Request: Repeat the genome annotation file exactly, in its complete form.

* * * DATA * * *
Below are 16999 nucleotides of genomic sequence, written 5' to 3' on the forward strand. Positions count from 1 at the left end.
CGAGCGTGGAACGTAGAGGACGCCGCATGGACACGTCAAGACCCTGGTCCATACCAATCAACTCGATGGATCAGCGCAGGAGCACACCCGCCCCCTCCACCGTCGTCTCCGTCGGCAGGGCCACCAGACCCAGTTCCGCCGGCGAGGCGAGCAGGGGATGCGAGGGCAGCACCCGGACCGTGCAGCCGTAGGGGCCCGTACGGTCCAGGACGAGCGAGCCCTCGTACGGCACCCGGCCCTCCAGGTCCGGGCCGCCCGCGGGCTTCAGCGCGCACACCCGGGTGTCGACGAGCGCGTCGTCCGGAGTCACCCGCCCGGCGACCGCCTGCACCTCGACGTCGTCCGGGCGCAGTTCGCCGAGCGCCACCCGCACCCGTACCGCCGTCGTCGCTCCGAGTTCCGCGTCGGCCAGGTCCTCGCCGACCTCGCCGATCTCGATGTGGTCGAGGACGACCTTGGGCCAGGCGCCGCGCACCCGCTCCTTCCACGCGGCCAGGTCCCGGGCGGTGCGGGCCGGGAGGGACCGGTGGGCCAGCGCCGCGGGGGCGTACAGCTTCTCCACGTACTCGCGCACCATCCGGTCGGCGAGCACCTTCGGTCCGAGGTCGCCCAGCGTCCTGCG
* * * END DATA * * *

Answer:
Below are 16999 nucleotides of genomic sequence, written 5' to 3' on the forward strand. Positions count from 1 at the left end.
CGAGCGTGGAACGTAGAGGACGCCGCATGGACACGTCAAGACCCTGGTCCATACCAATCAACTCGATGGATCAGCGCAGGAGCACACCCGCCCCCTCCACCGTCGTCTCCGTCGGCAGGGCCACCAGACCCAGTTCCGCCGGCGAGGCGAGCAGGGGATGCGAGGGCAGCACCCGGACCGTGCAGCCGTAGGGGCCCGTACGGTCCAGGACGAGCGAGCCCTCGTACGGCACCCGGCCCTCCAGGTCCGGGCCGCCCGCGGGCTTCAGCGCGCACACCCGGGTGTCGACGAGCGCGTCGTCCGGAGTCACCCGCCCGGCGACCGCCTGCACCTCGACGTCGTCCGGGCGCAGTTCGCCGAGCGCCACCCGCACCCGTACCGCCGTCGTCGCTCCGAGTTCCGCGTCGGCCAGGTCCTCGCCGACCTCGCCGATCTCGATGTGGTCGAGGACGACCTTGGGCCAGGCGCCGCGCACCCGCTCCTTCCACGCGGCCAGGTCCCGGGCGGTGCGGGCCGGGAGGGACCGGTGGGCCAGCGCCGCGGGGGCGTACAGCTTCTCCACGTACTCGCGCACCATCCGGTCGGCGAGCACCTTCGGTCCGAGGTCGCCCAGCGTCCTGCG